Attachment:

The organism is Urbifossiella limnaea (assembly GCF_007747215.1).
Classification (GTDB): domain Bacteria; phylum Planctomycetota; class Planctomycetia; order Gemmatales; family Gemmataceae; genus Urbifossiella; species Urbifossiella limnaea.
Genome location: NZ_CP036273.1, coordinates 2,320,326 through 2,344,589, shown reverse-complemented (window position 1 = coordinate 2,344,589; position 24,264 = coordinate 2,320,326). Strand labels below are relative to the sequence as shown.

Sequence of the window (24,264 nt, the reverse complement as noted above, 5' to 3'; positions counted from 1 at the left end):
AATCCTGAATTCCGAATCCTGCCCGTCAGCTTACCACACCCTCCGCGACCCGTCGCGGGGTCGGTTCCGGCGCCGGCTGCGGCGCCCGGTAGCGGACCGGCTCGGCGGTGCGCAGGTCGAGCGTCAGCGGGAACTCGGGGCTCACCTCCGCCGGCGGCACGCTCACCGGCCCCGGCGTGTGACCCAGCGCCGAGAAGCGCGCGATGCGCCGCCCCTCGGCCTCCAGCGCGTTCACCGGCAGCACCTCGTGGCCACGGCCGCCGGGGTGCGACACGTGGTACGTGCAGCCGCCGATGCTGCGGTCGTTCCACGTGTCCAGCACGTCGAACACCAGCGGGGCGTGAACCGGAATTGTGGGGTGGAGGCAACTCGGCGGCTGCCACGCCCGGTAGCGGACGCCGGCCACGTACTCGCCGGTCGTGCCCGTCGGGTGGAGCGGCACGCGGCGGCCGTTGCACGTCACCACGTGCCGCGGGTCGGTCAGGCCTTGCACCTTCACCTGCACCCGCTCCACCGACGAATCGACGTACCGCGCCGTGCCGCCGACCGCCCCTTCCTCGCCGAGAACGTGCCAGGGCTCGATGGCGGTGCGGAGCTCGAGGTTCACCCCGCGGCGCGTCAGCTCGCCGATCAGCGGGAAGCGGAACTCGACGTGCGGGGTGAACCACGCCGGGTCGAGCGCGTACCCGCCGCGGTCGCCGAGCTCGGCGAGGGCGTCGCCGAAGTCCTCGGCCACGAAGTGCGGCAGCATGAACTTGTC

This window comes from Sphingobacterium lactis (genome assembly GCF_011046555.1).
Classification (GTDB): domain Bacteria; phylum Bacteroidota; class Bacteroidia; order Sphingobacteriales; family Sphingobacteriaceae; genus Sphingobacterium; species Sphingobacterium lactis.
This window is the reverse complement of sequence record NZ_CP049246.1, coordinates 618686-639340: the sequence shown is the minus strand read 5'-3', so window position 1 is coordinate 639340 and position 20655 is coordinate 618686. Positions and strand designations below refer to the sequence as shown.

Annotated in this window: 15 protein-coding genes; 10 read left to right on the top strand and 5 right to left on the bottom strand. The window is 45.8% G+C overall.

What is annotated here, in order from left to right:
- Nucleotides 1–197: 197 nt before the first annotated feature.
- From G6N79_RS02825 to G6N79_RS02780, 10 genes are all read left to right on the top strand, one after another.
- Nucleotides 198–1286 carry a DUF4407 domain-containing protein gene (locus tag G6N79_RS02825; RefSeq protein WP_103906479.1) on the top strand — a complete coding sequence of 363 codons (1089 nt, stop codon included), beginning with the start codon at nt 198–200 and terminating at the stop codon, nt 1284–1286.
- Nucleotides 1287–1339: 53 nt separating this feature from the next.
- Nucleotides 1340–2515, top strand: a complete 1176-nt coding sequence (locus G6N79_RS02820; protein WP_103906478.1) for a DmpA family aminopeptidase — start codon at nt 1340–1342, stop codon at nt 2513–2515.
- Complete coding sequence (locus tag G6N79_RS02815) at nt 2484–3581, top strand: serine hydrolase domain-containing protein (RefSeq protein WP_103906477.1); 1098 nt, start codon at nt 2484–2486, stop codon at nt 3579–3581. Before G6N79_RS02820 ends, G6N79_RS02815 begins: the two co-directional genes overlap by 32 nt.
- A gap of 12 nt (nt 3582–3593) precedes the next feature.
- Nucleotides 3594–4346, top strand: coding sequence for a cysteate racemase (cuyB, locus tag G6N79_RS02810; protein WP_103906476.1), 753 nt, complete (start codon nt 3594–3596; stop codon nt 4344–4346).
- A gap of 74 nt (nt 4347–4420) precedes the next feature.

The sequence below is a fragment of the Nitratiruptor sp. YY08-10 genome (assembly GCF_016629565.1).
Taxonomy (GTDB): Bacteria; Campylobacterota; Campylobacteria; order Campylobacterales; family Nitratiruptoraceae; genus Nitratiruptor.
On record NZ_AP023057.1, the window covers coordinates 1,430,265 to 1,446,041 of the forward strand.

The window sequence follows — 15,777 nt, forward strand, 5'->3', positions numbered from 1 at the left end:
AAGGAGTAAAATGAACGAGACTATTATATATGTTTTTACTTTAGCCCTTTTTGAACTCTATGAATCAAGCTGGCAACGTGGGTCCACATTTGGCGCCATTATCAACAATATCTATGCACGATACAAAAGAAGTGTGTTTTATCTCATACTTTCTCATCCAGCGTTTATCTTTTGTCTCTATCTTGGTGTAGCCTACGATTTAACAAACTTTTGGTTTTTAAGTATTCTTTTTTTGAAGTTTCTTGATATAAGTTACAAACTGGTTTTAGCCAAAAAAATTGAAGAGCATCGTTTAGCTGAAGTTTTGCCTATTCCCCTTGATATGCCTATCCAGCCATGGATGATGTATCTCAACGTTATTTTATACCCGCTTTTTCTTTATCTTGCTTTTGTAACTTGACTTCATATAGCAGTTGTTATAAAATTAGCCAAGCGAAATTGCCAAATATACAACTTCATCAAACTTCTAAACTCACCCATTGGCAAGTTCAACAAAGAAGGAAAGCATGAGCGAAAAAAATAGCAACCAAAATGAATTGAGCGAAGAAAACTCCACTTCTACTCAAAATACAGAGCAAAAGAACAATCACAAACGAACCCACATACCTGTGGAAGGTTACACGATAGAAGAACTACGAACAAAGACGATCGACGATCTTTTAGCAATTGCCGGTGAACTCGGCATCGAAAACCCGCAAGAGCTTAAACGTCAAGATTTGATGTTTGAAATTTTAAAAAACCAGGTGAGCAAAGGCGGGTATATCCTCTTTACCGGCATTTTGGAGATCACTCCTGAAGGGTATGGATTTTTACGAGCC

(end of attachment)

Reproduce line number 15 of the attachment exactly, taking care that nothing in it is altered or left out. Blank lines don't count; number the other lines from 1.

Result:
- Nucleotides 1340–2515, top strand: a complete 1176-nt coding sequence (locus G6N79_RS02820; protein WP_103906478.1) for a DmpA family aminopeptidase — start codon at nt 1340–1342, stop codon at nt 2513–2515.